The third national reforestation operation in Ivory Coast for the year 2021 is entitled "1 day, 50 million trees". For the Ivorian government, this year's objective is to plant 50 million trees, in order to contribute to the restoration of a highly degraded forest cover. The West African country has lost 90% of its forest area over the past 60 years.
The reforestation target set this year by Ivorian authorities is 50 million trees. Hence the name of the operation, “1 day 50 million trees”, officially launched on Friday, October 29th, 2021 in the forest of Anguédédou, which has become for the last two decades one of the last forest relics of the city of Abidjan, the economic capital of Ivory Coast.
For this year, the objective of the national reforestation operation is very ambitious. It is ten times higher than last year’s objective “1 day 5 million trees” and fifty times higher than the objective set in 2019 during the first edition, “1 day 1 million trees”. Thus, to achieve this year’s goal, the planting of trees started on June 1, took place without interruption on all regions and departments of Ivory Coast, depending on the rainy season. The partial assessment to date indicates that 28.5 million trees have been planted, a completion rate of 57.08%.
A disappearing forest cover
The Ivorian Minister of Water and Forests also called on all components of the population to mobilize to achieve the goal of 50 million trees planted before the end of the rainy season. Pupils, students, defence and security forces, craftsmen, rural communities, civil servants, city dwellers, etc. Everyone is called to plant, each, a tree.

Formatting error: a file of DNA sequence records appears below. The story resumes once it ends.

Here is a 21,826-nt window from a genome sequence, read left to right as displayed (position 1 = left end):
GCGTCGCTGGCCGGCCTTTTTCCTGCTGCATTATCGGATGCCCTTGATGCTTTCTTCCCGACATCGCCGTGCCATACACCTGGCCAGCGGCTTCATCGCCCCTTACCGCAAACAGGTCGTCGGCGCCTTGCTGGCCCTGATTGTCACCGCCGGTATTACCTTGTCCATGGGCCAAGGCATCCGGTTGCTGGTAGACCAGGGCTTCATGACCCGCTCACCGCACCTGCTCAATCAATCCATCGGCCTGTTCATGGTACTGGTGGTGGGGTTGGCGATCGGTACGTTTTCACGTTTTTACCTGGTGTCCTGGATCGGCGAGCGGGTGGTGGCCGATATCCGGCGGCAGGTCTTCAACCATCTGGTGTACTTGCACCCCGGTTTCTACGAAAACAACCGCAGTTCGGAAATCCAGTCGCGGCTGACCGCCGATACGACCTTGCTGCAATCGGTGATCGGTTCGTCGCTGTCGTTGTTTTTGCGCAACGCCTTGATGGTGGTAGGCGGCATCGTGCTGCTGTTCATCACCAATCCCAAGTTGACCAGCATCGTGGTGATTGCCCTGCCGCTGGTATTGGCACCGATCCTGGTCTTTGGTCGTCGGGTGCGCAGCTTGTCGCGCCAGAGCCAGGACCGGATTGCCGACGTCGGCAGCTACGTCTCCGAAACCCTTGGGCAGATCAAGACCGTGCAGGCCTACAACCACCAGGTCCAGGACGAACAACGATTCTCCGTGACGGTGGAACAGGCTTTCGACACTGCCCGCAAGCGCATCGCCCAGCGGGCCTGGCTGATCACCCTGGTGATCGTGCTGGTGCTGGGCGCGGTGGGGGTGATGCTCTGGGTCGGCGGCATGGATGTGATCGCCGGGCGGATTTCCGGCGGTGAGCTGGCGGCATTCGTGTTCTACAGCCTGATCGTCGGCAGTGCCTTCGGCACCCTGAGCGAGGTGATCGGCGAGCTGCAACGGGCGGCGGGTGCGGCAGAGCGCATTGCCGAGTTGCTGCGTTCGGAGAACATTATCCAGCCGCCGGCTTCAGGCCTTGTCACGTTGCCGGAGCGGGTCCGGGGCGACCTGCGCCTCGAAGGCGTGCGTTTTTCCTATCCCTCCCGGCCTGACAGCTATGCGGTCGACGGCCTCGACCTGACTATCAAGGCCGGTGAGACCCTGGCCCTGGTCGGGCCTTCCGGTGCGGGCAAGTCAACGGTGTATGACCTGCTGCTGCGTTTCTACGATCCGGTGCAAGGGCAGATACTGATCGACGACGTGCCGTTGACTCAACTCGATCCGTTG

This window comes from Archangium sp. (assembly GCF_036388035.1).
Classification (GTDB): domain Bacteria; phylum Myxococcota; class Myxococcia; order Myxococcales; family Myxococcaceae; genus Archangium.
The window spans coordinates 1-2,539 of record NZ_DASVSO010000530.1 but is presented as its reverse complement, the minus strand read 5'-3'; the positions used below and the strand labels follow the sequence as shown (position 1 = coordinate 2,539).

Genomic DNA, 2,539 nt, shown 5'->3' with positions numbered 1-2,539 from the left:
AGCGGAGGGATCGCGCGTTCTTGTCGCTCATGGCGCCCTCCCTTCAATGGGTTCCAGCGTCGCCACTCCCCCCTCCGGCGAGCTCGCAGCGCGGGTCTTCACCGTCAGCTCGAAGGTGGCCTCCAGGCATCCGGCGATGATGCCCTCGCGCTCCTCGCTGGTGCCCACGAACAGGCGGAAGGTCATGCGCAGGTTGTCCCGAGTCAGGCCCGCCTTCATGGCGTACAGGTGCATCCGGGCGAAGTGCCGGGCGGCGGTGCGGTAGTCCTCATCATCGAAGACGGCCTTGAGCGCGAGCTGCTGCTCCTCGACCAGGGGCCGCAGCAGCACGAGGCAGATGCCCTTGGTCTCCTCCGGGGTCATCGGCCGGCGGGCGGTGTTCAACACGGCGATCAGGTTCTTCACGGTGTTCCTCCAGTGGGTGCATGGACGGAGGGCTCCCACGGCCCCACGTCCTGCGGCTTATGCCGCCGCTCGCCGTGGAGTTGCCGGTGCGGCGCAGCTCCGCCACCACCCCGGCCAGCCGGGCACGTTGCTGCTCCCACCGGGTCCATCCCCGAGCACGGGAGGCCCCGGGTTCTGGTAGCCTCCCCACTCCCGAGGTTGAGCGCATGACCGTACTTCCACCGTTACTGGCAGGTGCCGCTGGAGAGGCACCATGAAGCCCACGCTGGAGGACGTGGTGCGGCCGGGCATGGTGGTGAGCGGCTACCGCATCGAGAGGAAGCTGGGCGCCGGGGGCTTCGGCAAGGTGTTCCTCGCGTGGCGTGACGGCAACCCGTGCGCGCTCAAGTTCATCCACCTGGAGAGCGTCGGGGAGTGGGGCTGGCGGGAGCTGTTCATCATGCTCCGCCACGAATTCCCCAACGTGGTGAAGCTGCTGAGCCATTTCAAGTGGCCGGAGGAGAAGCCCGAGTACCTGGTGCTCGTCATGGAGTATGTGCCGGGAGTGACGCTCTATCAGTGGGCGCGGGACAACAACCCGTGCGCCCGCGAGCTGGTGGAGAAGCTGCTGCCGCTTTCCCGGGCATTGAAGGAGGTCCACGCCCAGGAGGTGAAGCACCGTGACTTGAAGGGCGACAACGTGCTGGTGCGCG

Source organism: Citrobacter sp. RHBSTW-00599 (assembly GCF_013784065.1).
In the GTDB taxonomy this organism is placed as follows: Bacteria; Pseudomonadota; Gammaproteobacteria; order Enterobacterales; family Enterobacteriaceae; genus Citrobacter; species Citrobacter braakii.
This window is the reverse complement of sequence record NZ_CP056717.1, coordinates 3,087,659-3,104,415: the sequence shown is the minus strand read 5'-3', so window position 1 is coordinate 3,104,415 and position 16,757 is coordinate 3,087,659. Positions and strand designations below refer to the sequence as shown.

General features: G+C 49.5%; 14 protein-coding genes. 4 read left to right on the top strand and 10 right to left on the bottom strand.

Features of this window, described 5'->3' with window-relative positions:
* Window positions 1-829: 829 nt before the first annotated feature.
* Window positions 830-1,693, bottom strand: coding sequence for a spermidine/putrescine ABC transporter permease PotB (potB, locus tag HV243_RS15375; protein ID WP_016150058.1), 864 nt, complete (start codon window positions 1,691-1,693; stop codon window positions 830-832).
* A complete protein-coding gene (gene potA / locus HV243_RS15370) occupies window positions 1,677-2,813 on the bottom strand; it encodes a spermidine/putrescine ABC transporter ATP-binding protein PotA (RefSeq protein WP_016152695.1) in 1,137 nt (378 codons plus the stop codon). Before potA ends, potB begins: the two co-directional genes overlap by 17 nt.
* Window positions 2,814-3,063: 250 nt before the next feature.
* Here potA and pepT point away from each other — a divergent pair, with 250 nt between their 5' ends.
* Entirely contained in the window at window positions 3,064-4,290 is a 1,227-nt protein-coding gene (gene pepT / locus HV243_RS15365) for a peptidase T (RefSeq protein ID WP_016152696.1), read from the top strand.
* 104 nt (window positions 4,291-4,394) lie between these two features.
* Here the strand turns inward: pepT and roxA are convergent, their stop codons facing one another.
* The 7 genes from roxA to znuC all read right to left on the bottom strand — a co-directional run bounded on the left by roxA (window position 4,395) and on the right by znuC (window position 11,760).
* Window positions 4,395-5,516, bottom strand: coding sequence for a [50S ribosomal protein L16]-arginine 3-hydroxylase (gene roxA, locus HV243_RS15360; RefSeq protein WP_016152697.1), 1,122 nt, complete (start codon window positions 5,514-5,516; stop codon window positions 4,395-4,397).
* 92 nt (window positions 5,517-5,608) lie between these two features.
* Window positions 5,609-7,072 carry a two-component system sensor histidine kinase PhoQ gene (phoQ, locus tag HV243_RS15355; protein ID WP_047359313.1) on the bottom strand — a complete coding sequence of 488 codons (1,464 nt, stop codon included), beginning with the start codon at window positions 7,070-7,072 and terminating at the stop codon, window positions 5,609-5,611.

The member of the government did not fail to emphasize the need for reforestation. “The consequences of the disappearance of forest resources are largely responsible for global warming, which is responsible for extreme climatic phenomena with, on the one hand, uncontrolled floods, severe droughts, melting of glaciers, rising sea levels, drying of soils and their impoverishment, with the corollary of population migrations,” said Alain-Richard Donwahi, Ivorian Minister of Water and Forests.
According to the results of the National Forest and Wildlife Inventory (NFWI) presented in July 2021 in Abidjan, Ivory Coast has lost 90% of its forest area over the last 60 years, becoming one of the African countries with the highest annual deforestation rate.
The same study mentions that at this rate of deforestation, there will be less than 2 million hectares of forest left in 2035 in Ivory Coast and none left in the southern part of the country, except for protected areas. Today, the Ivorian forest cover is estimated at 2.97 million hectares, or only 9.2% of the national territory. The government’s objective is to increase forest cover to at least 20% of the national territory by 2030.